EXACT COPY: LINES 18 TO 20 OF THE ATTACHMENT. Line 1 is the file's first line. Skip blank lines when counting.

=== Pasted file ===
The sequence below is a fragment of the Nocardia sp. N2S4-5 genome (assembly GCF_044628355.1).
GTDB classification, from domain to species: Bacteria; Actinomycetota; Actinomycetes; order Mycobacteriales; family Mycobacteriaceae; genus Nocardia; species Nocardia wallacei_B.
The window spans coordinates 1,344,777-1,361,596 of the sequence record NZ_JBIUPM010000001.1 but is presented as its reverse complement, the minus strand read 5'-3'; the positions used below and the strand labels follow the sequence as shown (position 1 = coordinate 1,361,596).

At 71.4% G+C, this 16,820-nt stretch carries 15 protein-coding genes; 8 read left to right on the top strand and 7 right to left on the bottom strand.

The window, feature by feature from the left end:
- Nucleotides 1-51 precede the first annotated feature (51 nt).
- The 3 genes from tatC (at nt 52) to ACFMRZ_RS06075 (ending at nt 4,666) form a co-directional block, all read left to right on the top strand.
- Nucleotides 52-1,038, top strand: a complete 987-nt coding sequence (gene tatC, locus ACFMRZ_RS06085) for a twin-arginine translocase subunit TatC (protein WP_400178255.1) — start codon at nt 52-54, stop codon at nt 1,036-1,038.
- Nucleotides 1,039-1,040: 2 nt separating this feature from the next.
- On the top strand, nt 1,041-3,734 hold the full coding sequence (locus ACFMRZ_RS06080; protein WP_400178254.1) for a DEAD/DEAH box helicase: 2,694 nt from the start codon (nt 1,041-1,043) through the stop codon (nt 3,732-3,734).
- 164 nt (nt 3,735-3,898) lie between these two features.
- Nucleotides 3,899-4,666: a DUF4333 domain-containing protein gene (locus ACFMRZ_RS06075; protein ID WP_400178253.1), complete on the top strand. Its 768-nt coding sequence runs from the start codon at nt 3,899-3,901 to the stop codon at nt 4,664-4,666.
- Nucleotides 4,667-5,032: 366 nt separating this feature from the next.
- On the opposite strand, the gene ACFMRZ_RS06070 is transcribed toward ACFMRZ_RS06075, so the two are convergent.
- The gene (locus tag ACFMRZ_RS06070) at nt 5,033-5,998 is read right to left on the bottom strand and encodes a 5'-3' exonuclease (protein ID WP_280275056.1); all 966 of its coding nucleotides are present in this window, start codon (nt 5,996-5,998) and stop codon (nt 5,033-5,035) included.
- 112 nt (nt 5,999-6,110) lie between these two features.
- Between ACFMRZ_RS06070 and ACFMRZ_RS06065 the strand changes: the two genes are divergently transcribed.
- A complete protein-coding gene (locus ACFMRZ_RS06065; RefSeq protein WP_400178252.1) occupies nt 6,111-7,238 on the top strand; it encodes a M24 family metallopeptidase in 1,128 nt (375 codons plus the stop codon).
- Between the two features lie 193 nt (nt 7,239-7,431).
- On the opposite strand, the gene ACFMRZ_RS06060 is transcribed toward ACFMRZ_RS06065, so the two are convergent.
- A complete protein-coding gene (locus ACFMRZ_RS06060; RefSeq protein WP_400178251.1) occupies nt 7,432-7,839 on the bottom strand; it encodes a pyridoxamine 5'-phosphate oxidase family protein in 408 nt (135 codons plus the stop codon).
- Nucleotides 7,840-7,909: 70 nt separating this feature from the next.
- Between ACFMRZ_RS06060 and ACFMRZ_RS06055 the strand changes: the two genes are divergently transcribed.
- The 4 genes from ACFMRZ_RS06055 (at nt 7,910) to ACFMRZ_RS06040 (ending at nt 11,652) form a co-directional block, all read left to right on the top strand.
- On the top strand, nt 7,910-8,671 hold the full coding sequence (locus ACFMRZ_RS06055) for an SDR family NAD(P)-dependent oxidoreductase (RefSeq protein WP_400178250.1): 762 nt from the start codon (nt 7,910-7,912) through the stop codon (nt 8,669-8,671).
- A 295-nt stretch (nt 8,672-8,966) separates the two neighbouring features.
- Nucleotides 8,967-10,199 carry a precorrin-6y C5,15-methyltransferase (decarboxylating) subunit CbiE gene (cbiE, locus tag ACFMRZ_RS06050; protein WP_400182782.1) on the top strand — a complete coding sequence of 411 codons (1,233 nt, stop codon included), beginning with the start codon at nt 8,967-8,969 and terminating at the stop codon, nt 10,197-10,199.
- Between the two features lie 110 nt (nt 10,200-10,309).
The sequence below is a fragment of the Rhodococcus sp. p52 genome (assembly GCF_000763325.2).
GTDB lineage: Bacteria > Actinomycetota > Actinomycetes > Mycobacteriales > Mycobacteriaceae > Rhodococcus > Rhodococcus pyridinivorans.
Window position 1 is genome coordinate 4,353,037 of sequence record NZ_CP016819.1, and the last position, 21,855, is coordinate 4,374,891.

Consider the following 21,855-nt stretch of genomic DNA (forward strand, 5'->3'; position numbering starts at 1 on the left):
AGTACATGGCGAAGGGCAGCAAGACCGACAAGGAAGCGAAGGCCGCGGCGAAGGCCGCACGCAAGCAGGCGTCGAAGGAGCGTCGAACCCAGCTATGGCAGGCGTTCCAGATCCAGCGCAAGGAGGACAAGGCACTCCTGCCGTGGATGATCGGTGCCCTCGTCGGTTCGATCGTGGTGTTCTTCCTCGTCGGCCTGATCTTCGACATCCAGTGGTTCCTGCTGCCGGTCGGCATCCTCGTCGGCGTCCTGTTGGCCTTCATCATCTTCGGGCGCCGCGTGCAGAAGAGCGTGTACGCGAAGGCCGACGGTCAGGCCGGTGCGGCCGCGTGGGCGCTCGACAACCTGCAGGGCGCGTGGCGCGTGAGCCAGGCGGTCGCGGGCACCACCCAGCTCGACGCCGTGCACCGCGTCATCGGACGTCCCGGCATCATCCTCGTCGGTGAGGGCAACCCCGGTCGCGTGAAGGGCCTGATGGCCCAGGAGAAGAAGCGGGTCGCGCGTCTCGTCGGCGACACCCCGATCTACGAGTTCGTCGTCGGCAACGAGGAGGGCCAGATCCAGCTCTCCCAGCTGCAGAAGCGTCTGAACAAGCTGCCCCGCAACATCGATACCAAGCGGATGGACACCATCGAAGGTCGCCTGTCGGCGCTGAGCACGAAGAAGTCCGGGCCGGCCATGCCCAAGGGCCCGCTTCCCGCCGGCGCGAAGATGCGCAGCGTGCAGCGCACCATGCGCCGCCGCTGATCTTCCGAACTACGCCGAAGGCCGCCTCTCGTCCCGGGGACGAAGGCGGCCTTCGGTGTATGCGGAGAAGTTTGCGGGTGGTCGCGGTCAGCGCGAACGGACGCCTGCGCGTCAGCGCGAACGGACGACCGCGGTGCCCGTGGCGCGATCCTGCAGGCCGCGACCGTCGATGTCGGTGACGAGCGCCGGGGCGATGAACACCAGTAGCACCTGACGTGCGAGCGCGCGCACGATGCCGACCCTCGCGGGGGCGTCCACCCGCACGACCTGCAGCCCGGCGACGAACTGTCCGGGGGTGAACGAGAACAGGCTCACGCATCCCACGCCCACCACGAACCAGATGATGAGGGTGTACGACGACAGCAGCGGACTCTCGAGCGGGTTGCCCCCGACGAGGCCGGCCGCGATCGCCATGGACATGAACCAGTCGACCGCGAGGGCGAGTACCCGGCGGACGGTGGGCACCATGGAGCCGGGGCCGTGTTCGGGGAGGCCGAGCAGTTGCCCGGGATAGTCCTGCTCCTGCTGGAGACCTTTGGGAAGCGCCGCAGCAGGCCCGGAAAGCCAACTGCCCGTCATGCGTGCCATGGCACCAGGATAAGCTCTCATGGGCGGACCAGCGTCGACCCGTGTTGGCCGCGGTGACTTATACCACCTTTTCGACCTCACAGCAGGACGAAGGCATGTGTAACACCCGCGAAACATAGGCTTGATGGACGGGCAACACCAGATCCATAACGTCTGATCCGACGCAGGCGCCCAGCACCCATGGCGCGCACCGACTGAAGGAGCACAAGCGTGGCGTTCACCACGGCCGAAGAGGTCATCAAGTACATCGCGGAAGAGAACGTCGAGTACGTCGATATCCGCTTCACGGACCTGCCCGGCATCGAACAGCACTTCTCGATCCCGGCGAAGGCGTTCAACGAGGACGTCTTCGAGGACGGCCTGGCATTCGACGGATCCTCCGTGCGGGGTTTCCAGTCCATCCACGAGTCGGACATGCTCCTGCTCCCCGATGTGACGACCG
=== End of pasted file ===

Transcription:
- A complete protein-coding gene (locus ACFMRZ_RS06065; RefSeq protein WP_400178252.1) occupies nt 6,111-7,238 on the top strand; it encodes a M24 family metallopeptidase in 1,128 nt (375 codons plus the stop codon).
- Between the two features lie 193 nt (nt 7,239-7,431).
- On the opposite strand, the gene ACFMRZ_RS06060 is transcribed toward ACFMRZ_RS06065, so the two are convergent.